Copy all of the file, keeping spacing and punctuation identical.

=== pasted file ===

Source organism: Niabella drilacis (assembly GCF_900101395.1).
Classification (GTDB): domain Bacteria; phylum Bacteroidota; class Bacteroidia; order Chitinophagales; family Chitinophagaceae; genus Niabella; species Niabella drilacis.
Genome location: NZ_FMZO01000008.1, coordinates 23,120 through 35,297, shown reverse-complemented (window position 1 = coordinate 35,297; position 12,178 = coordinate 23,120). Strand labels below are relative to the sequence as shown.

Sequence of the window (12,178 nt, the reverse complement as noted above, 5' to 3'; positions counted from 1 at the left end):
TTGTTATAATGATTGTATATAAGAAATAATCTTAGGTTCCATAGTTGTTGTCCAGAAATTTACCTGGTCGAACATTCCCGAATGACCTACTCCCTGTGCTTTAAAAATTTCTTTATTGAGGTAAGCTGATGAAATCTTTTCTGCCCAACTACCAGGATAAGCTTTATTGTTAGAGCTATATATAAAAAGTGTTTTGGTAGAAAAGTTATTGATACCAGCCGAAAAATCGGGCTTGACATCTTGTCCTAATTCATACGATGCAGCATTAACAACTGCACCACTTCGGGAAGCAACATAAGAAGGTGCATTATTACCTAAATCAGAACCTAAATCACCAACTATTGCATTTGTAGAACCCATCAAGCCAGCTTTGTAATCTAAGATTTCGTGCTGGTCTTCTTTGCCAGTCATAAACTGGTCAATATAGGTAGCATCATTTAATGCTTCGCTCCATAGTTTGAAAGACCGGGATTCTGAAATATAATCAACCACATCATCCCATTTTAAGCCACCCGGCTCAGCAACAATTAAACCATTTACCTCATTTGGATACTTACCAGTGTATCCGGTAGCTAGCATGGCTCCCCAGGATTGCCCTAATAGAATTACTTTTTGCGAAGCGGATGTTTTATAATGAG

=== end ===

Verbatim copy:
Source organism: Niabella drilacis (assembly GCF_900101395.1).
Classification (GTDB): domain Bacteria; phylum Bacteroidota; class Bacteroidia; order Chitinophagales; family Chitinophagaceae; genus Niabella; species Niabella drilacis.
Genome location: NZ_FMZO01000008.1, coordinates 23,120 through 35,297, shown reverse-complemented (window position 1 = coordinate 35,297; position 12,178 = coordinate 23,120). Strand labels below are relative to the sequence as shown.

Sequence of the window (12,178 nt, the reverse complement as noted above, 5' to 3'; positions counted from 1 at the left end):
TTGTTATAATGATTGTATATAAGAAATAATCTTAGGTTCCATAGTTGTTGTCCAGAAATTTACCTGGTCGAACATTCCCGAATGACCTACTCCCTGTGCTTTAAAAATTTCTTTATTGAGGTAAGCTGATGAAATCTTTTCTGCCCAACTACCAGGATAAGCTTTATTGTTAGAGCTATATATAAAAAGTGTTTTGGTAGAAAAGTTATTGATACCAGCCGAAAAATCGGGCTTGACATCTTGTCCTAATTCATACGATGCAGCATTAACAACTGCACCACTTCGGGAAGCAACATAAGAAGGTGCATTATTACCTAAATCAGAACCTAAATCACCAACTATTGCATTTGTAGAACCCATCAAGCCAGCTTTGTAATCTAAGATTTCGTGCTGGTCTTCTTTGCCAGTCATAAACTGGTCAATATAGGTAGCATCATTTAATGCTTCGCTCCATAGTTTGAAAGACCGGGATTCTGAAATATAATCAACCACATCATCCCATTTTAAGCCACCCGGCTCAGCAACAATTAAACCATTTACCTCATTTGGATACTTACCAGTGTATCCGGTAGCTAGCATGGCTCCCCAGGATTGCCCTAATAGAATTACTTTTTGCGAAGCGGATGTTTTATAATGAG